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21. Comparison of Weights. (a.) A pound Troy is equal to a pound Apothecaries', but is smaller than a pound Avoirdupois; while an ounce Troy is equal to an ounce Apothecaries', and is greater than an ounce Avoirdupois.
(b.) The following table shows the value, in Troy grains, of a unit of each denomination named in the last three tables, and thus furnishes ready means of comparing the different weights with each other.
TABLE OF COMPARISON,
1 lb. Avoirdupois = 7000 grains Troy. 1 lb. Troy
-1 lb. - 5760 grains Troy. 1 oz. Avoirdupois = 4374 grains Troy.
1 oz. Troy = 13 = 480 grains Troy. 1 dr. Avoirdupois = 27}} grains Troy.
13 = 60 grains Troy.
17 20 grains Troy.
1 dwt. 24 grains Troy.
144 lb. Avoirdupois 175 lb. Troy.
175 oz. Troy.
175 of 1 lb. Troy.
22. Long Measure.
(a.) LONG MEASURE is used for measuring lengths and distances
(b.) Surveyors usually measure distances by means of a chain 4 rods in length, called Gunter'S CHAIN, or the survEYOR'S CHAIN. This chain contains 100 equal links; 25 links will, therefore, equal 1 rod, and I link will equal 7.92 inches.
23. Cloth Measure.
(a.) Cloth MEASURE is used for measuring cloths, silks, etc.
27 inches 1 nail.
4 nails 1 quarter. 4 quarters
1 yard. (b.) The yard and inch are the same in length as the yard and inch in Long Measure.
24. Square Measure.
(a.) SQUARE MEASURE is used in measuring land, and all kinds of surfaces.
(b.) Preliminary Definitions. — An ANGLE is the difference in direction of two lines. The point where the lines meet is called the VERTEX OF THE ANGLE.
(c.) When the two angles formed by one straight line meeting another are equal to each other, they are RIGHT ANGLES.
(d.) One line is PERPENDICULAR to another when it makes right angles with it.
The angle A C B is equal to the angle B C D, and hence they are right angles. Therefore, B C is perpendicular to A D.
(e.) An angle greater than a right angle is called an OBTUSE ANGLE, and an angle less than a right angle is called an ACUTE
A RIGHT ANGLE.
AN ACUTE ANGLE.
AN OBTUSE ANGLE.
(f.) A four-sided figure, having all its angles right angles, is called a RECTANGLE.
(g.) A rectangle, having all its sides equal, is called a SQUARE. A SQUARE, then, has four equal sides, and four equal angles.
(h.) A SQUARE Foot is a square, 1 ft. or 12 in. long, and 1 ft. or 12 in. wide, and hence contains 12 times 12, or 144 sq. in. In like manner, SQUARE YARD is a square measuring 1 yd., or 3 ft., on each side, and hence contains 3 times 3, or 9 sq. ft.
This figure represents a square yard.
(i.) To measure a surface, we find how many squares of a given size it equals. Thus, a surface contains 5 sq. ft. when it is equivalent to 5 squares, each measuring 1 foot on a side.
(j.) Any rectangular surface contains as many squareunits as there are in the product obtained by multiplying its length by its breadth.
Table of Square Measure.
144 square inches 1 square foot. 9 square feet
1 square yard. 30 squareyards, or 2724 square
1 square rod. feet 40 square rods 1 rood.
4 roods = 1 acre. 640 acres =
1 square mile.
144 sq. in. = lsq. ft.
9 sq. ft. 1 sq. yd. 301 sq. yd. or
= 1 sq. rd. 2724 sq. ft. 40 sq.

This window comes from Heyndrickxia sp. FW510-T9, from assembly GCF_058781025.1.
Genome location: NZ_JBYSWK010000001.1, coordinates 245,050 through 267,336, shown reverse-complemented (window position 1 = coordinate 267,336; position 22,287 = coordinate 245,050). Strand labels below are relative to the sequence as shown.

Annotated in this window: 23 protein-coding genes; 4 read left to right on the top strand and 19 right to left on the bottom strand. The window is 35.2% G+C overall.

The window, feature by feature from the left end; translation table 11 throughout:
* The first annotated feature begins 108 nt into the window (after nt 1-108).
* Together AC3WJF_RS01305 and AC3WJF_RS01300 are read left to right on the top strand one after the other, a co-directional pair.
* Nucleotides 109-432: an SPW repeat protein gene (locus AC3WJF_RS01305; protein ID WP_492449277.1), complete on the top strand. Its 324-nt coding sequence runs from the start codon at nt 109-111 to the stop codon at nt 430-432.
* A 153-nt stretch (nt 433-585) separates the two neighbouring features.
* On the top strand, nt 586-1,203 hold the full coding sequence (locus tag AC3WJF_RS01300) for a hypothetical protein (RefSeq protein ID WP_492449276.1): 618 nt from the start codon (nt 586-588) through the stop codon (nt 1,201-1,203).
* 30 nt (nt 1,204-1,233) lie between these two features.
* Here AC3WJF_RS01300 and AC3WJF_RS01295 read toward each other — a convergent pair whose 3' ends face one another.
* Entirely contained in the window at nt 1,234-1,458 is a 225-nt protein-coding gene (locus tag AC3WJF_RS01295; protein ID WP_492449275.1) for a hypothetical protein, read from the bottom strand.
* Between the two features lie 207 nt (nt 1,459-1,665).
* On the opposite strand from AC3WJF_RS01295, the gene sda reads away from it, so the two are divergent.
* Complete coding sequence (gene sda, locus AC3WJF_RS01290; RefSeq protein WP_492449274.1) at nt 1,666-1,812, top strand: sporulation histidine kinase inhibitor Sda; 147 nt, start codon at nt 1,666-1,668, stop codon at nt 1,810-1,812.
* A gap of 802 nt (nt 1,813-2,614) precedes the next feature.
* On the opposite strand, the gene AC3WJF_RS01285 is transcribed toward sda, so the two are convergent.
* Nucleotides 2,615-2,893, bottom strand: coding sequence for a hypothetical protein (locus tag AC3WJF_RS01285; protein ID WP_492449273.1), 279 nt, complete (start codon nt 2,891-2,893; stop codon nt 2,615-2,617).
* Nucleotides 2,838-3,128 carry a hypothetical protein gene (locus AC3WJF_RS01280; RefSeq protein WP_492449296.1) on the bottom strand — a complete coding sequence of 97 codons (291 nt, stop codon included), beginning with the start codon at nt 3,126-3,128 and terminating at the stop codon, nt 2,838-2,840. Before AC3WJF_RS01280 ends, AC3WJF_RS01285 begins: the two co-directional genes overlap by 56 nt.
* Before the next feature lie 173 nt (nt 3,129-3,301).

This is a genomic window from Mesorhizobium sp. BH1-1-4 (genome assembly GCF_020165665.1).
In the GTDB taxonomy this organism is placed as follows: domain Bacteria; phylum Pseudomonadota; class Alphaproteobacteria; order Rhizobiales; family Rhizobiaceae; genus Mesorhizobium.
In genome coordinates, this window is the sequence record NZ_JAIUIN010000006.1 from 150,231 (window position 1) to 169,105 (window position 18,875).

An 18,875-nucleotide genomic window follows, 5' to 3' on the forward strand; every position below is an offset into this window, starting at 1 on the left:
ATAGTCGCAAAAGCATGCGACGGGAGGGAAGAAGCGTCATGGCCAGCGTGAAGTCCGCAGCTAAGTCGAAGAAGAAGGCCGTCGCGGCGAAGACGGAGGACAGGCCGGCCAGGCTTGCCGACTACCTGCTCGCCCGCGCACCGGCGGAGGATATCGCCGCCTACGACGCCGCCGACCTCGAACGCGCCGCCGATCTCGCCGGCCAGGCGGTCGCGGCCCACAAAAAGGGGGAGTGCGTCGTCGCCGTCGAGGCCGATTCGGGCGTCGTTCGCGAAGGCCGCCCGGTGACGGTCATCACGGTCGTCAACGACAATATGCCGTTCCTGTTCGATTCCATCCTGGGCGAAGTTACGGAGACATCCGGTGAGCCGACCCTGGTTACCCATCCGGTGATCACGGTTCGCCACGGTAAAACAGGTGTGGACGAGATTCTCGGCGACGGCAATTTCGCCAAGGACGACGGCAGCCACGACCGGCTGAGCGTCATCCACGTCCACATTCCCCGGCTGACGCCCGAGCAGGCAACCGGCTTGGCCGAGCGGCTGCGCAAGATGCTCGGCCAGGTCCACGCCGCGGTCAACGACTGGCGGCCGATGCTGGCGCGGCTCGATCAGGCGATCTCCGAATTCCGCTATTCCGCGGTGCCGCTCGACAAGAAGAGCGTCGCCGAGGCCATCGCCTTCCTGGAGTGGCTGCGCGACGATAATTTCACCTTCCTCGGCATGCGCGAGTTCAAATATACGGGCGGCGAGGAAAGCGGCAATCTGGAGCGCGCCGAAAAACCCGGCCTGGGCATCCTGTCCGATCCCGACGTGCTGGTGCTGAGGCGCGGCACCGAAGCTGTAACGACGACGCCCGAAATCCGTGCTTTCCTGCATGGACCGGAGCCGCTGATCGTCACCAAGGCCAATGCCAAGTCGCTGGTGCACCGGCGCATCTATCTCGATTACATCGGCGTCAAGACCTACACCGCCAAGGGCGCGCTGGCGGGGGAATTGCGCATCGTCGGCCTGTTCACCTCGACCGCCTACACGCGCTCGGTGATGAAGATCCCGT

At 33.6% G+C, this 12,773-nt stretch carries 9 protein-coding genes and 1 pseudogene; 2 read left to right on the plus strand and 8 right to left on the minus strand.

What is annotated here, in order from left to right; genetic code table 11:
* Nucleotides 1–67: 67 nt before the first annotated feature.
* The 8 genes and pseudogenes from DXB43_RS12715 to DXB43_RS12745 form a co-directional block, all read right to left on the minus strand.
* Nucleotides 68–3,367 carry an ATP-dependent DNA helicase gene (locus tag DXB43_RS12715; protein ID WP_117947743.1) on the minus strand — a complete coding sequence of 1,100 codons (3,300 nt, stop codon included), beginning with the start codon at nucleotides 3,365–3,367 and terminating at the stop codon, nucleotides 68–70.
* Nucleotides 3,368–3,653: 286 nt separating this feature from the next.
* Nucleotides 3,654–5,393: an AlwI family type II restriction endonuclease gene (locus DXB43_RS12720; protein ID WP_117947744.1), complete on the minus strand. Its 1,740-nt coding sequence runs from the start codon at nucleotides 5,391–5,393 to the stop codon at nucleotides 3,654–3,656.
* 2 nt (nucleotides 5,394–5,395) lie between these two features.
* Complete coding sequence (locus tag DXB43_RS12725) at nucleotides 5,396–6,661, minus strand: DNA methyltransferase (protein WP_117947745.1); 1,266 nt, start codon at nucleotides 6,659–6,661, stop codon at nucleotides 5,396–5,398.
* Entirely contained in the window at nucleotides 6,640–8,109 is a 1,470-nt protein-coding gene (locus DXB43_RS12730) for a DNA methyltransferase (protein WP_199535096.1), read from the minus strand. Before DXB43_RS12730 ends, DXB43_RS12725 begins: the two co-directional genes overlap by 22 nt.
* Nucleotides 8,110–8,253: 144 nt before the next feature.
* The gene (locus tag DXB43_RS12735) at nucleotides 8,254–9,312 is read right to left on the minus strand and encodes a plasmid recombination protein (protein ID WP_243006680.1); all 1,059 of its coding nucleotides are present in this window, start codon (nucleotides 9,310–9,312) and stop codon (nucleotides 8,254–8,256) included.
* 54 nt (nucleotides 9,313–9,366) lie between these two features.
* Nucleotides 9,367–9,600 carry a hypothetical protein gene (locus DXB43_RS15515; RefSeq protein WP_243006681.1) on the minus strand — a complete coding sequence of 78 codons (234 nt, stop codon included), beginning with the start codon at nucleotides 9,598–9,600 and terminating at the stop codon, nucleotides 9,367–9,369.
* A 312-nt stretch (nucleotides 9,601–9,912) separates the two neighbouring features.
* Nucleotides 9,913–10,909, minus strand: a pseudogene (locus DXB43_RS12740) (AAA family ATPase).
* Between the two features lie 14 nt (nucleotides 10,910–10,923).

rd. =1R. 4 R. =1 A. 640 A. 1 sq. m.
25. Cubic Measure. (a.) CUBIC MEASURE is used in measuring solids. (b.) A solid is whatever has length, breadth, and thickness. NOTE.-- The term “solid," as used in mathematics, refers to space, rather than to material substances.
(c.) A CUBE is a rectangular solid, whose length, breadth, and height are equal. It may also be defined as a solid bounded by six equal squares.
(d.) A cube 1 foot long, 1 foot wide, and 1 foot high, would be a cubic foot; a cube 1 yard long, 1 yard wide, and 1 yard high, would be a cubic yard, etc.
This figure represents a cubic yard.
(e.) Any rectangular solid contains as many cubic units as there are in the product of its length multiplied by its breadth, multiplied by its height.
FULL TABLE. 1728 cubic inches 1 cubic foot.
27 cubic feet 1 cubic yard.
16 cubic feet 1 cord foot. 8 cord feet, or 1 cord of 128
cubic feets wood.
ABBREVIATED. 1728 cu.in. 1 cu. ft.
27 cu. ft. = 1 cu. yd.
16 cu. ft. 1 cd. ft. 8 cd. ft. or
1 cd. 128 cu. ft.
26. Circular or Angular Measure. (a.) CIRCULAR or AngulaR MEASURE is used to measure angles, and the circumferences of circles.
(b.) A CIRCLE is a surface bounded by a curved line, which is everywhere equally distant from a point within, called the CENTRE. The boundary line is called the CIRCUMFERENCE of the circle.
The figure represents a circle, of which C is the centre.
(c.) The distance from the centre of a circle to the circumference is called the
(d.) The distance from a point on one side of a circle through the centre to a point on the opposite side, is called the DIAMETER. Any portion of the circumference is called an arc.
(e.) Every circumference of a circle, whether large or small, is supposed to contain 360 equal parts, called DEGREES ; each degree is divided into 60 equal parts, called MINUTES; and each minute into 60 equal parts, called SECONDS.
NOTE. - The length of a degree, as well as that of its subdivisions, varies with the size of the circle.
FULL TABLE. 60 seconds 1 minute. 60 minutes 1 degree. 360 degrees 1 circumference.
60% = 1o.
8 qt. 4 pk.
27. Dry Measure. (a.) DRY MEASURE is used for measuring grain, nuts, salt, etc.
ABBREVIATED. 2 pints=1 quart.
2 pt. = 1 qt.
1 bu. (b.) The chaldron of 36 bushels is sometimes used for measuring coal. Ch. is the sign for chaldron.
(c.) The bushel contains 21502 cubic inches, and the quart contains 67 cubic inches.
28. Liquid Measure. (a.) All kinds of liquids are measured by LIQUID MEASURE.
4 gi. = 1 pt.
- 1 qt.
2 pt. 4 qt.